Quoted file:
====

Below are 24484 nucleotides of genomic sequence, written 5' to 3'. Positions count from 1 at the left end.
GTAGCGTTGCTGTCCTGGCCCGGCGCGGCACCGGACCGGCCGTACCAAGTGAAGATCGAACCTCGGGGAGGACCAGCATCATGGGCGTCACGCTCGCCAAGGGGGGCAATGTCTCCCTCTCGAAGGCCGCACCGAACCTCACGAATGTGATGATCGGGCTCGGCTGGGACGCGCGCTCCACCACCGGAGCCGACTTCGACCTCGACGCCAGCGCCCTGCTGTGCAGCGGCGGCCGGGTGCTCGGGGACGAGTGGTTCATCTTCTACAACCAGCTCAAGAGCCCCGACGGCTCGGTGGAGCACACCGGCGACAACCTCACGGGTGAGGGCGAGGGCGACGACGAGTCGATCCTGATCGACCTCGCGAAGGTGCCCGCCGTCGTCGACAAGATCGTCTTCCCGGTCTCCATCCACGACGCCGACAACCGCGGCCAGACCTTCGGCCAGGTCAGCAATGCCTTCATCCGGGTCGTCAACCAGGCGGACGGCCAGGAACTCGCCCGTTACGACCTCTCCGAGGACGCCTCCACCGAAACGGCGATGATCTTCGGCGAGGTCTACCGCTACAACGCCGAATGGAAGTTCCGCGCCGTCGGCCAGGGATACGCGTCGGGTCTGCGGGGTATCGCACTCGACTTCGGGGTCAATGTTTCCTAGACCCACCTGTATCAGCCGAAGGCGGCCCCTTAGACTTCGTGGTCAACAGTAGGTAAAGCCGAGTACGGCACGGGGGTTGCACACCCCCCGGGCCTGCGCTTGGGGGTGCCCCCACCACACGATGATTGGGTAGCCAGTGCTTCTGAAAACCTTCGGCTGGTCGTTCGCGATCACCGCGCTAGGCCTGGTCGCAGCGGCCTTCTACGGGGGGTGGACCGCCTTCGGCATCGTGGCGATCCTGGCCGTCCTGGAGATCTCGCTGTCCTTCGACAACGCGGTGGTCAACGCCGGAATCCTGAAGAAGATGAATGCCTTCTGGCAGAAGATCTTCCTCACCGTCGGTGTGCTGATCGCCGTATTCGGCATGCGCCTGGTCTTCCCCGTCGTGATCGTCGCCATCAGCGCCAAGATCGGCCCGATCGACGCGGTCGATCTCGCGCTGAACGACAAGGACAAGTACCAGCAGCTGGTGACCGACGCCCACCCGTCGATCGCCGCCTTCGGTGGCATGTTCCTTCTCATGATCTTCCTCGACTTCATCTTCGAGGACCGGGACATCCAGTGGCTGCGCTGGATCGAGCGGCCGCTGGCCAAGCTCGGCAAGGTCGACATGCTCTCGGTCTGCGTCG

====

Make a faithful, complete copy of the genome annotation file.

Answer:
Below are 24484 nucleotides of genomic sequence, written 5' to 3'. Positions count from 1 at the left end.
GTAGCGTTGCTGTCCTGGCCCGGCGCGGCACCGGACCGGCCGTACCAAGTGAAGATCGAACCTCGGGGAGGACCAGCATCATGGGCGTCACGCTCGCCAAGGGGGGCAATGTCTCCCTCTCGAAGGCCGCACCGAACCTCACGAATGTGATGATCGGGCTCGGCTGGGACGCGCGCTCCACCACCGGAGCCGACTTCGACCTCGACGCCAGCGCCCTGCTGTGCAGCGGCGGCCGGGTGCTCGGGGACGAGTGGTTCATCTTCTACAACCAGCTCAAGAGCCCCGACGGCTCGGTGGAGCACACCGGCGACAACCTCACGGGTGAGGGCGAGGGCGACGACGAGTCGATCCTGATCGACCTCGCGAAGGTGCCCGCCGTCGTCGACAAGATCGTCTTCCCGGTCTCCATCCACGACGCCGACAACCGCGGCCAGACCTTCGGCCAGGTCAGCAATGCCTTCATCCGGGTCGTCAACCAGGCGGACGGCCAGGAACTCGCCCGTTACGACCTCTCCGAGGACGCCTCCACCGAAACGGCGATGATCTTCGGCGAGGTCTACCGCTACAACGCCGAATGGAAGTTCCGCGCCGTCGGCCAGGGATACGCGTCGGGTCTGCGGGGTATCGCACTCGACTTCGGGGTCAATGTTTCCTAGACCCACCTGTATCAGCCGAAGGCGGCCCCTTAGACTTCGTGGTCAACAGTAGGTAAAGCCGAGTACGGCACGGGGGTTGCACACCCCCCGGGCCTGCGCTTGGGGGTGCCCCCACCACACGATGATTGGGTAGCCAGTGCTTCTGAAAACCTTCGGCTGGTCGTTCGCGATCACCGCGCTAGGCCTGGTCGCAGCGGCCTTCTACGGGGGGTGGACCGCCTTCGGCATCGTGGCGATCCTGGCCGTCCTGGAGATCTCGCTGTCCTTCGACAACGCGGTGGTCAACGCCGGAATCCTGAAGAAGATGAATGCCTTCTGGCAGAAGATCTTCCTCACCGTCGGTGTGCTGATCGCCGTATTCGGCATGCGCCTGGTCTTCCCCGTCGTGATCGTCGCCATCAGCGCCAAGATCGGCCCGATCGACGCGGTCGATCTCGCGCTGAACGACAAGGACAAGTACCAGCAGCTGGTGACCGACGCCCACCCGTCGATCGCCGCCTTCGGTGGCATGTTCCTTCTCATGATCTTCCTCGACTTCATCTTCGAGGACCGGGACATCCAGTGGCTGCGCTGGATCGAGCGGCCGCTGGCCAAGCTCGGCAAGGTCGACATGCTCTCGGTCTGCGTCG